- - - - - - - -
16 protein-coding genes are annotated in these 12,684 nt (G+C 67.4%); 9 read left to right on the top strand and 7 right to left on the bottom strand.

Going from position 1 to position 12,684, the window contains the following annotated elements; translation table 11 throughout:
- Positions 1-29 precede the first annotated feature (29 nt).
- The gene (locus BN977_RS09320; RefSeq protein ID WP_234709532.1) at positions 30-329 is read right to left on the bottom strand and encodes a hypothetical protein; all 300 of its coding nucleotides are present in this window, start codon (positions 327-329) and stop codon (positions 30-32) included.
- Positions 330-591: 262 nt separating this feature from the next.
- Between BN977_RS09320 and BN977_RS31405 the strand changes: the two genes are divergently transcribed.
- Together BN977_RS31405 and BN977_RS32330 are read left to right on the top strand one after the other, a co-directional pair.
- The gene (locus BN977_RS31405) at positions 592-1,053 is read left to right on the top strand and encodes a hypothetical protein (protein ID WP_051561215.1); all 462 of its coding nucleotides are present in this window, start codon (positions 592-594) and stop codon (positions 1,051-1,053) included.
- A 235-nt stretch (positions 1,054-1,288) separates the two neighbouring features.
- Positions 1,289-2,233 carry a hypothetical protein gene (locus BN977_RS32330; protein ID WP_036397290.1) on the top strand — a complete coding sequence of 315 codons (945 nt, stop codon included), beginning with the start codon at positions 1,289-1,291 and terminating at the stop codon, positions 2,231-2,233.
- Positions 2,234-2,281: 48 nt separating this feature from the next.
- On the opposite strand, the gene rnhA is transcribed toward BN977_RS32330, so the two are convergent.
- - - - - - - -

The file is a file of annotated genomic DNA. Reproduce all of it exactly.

16 protein-coding genes are annotated in these 12,684 nt (G+C 67.4%); 9 read left to right on the top strand and 7 right to left on the bottom strand.

Going from position 1 to position 12,684, the window contains the following annotated elements; translation table 11 throughout:
- Positions 1-29 precede the first annotated feature (29 nt).
- The gene (locus BN977_RS09320; RefSeq protein ID WP_234709532.1) at positions 30-329 is read right to left on the bottom strand and encodes a hypothetical protein; all 300 of its coding nucleotides are present in this window, start codon (positions 327-329) and stop codon (positions 30-32) included.
- Positions 330-591: 262 nt separating this feature from the next.
- Between BN977_RS09320 and BN977_RS31405 the strand changes: the two genes are divergently transcribed.
- Together BN977_RS31405 and BN977_RS32330 are read left to right on the top strand one after the other, a co-directional pair.
- The gene (locus BN977_RS31405) at positions 592-1,053 is read left to right on the top strand and encodes a hypothetical protein (protein ID WP_051561215.1); all 462 of its coding nucleotides are present in this window, start codon (positions 592-594) and stop codon (positions 1,051-1,053) included.
- A 235-nt stretch (positions 1,054-1,288) separates the two neighbouring features.
- Positions 1,289-2,233 carry a hypothetical protein gene (locus BN977_RS32330; protein ID WP_036397290.1) on the top strand — a complete coding sequence of 315 codons (945 nt, stop codon included), beginning with the start codon at positions 1,289-1,291 and terminating at the stop codon, positions 2,231-2,233.
- Positions 2,234-2,281: 48 nt separating this feature from the next.
- On the opposite strand, the gene rnhA is transcribed toward BN977_RS32330, so the two are convergent.